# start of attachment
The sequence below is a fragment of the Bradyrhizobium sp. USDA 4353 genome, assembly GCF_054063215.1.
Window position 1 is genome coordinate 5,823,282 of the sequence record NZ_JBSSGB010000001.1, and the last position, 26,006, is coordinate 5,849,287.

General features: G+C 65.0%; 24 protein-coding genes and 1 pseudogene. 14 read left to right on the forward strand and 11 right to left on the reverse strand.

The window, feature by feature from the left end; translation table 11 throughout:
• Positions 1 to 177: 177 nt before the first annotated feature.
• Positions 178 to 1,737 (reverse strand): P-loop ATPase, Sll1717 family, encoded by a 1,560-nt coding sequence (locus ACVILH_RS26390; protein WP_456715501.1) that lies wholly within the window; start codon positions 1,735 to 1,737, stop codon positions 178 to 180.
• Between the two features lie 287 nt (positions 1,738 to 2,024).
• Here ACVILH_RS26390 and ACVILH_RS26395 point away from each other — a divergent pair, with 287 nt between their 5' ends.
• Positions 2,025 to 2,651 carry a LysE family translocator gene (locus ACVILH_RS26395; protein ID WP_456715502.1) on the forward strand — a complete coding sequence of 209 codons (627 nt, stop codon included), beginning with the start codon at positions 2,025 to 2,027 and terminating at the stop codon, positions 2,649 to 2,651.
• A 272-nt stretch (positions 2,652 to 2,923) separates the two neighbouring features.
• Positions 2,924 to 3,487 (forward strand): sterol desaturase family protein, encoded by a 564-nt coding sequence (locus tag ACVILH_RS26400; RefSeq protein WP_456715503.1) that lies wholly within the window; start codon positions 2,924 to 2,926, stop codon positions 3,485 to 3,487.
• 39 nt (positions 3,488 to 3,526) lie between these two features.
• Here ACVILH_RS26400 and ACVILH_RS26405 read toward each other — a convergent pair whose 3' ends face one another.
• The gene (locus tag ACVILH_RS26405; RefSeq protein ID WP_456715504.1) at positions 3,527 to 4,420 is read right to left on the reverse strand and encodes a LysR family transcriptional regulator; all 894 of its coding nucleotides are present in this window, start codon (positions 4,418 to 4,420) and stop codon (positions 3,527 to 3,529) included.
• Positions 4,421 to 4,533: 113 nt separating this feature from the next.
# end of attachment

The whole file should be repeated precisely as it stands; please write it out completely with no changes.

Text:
The sequence below is a fragment of the Bradyrhizobium sp. USDA 4353 genome, assembly GCF_054063215.1.
Window position 1 is genome coordinate 5,823,282 of the sequence record NZ_JBSSGB010000001.1, and the last position, 26,006, is coordinate 5,849,287.

General features: G+C 65.0%; 24 protein-coding genes and 1 pseudogene. 14 read left to right on the forward strand and 11 right to left on the reverse strand.

The window, feature by feature from the left end; translation table 11 throughout:
• Positions 1 to 177: 177 nt before the first annotated feature.
• Positions 178 to 1,737 (reverse strand): P-loop ATPase, Sll1717 family, encoded by a 1,560-nt coding sequence (locus ACVILH_RS26390; protein WP_456715501.1) that lies wholly within the window; start codon positions 1,735 to 1,737, stop codon positions 178 to 180.
• Between the two features lie 287 nt (positions 1,738 to 2,024).
• Here ACVILH_RS26390 and ACVILH_RS26395 point away from each other — a divergent pair, with 287 nt between their 5' ends.
• Positions 2,025 to 2,651 carry a LysE family translocator gene (locus ACVILH_RS26395; protein ID WP_456715502.1) on the forward strand — a complete coding sequence of 209 codons (627 nt, stop codon included), beginning with the start codon at positions 2,025 to 2,027 and terminating at the stop codon, positions 2,649 to 2,651.
• A 272-nt stretch (positions 2,652 to 2,923) separates the two neighbouring features.
• Positions 2,924 to 3,487 (forward strand): sterol desaturase family protein, encoded by a 564-nt coding sequence (locus tag ACVILH_RS26400; RefSeq protein WP_456715503.1) that lies wholly within the window; start codon positions 2,924 to 2,926, stop codon positions 3,485 to 3,487.
• 39 nt (positions 3,488 to 3,526) lie between these two features.
• Here ACVILH_RS26400 and ACVILH_RS26405 read toward each other — a convergent pair whose 3' ends face one another.
• The gene (locus tag ACVILH_RS26405; RefSeq protein ID WP_456715504.1) at positions 3,527 to 4,420 is read right to left on the reverse strand and encodes a LysR family transcriptional regulator; all 894 of its coding nucleotides are present in this window, start codon (positions 4,418 to 4,420) and stop codon (positions 3,527 to 3,529) included.
• Positions 4,421 to 4,533: 113 nt separating this feature from the next.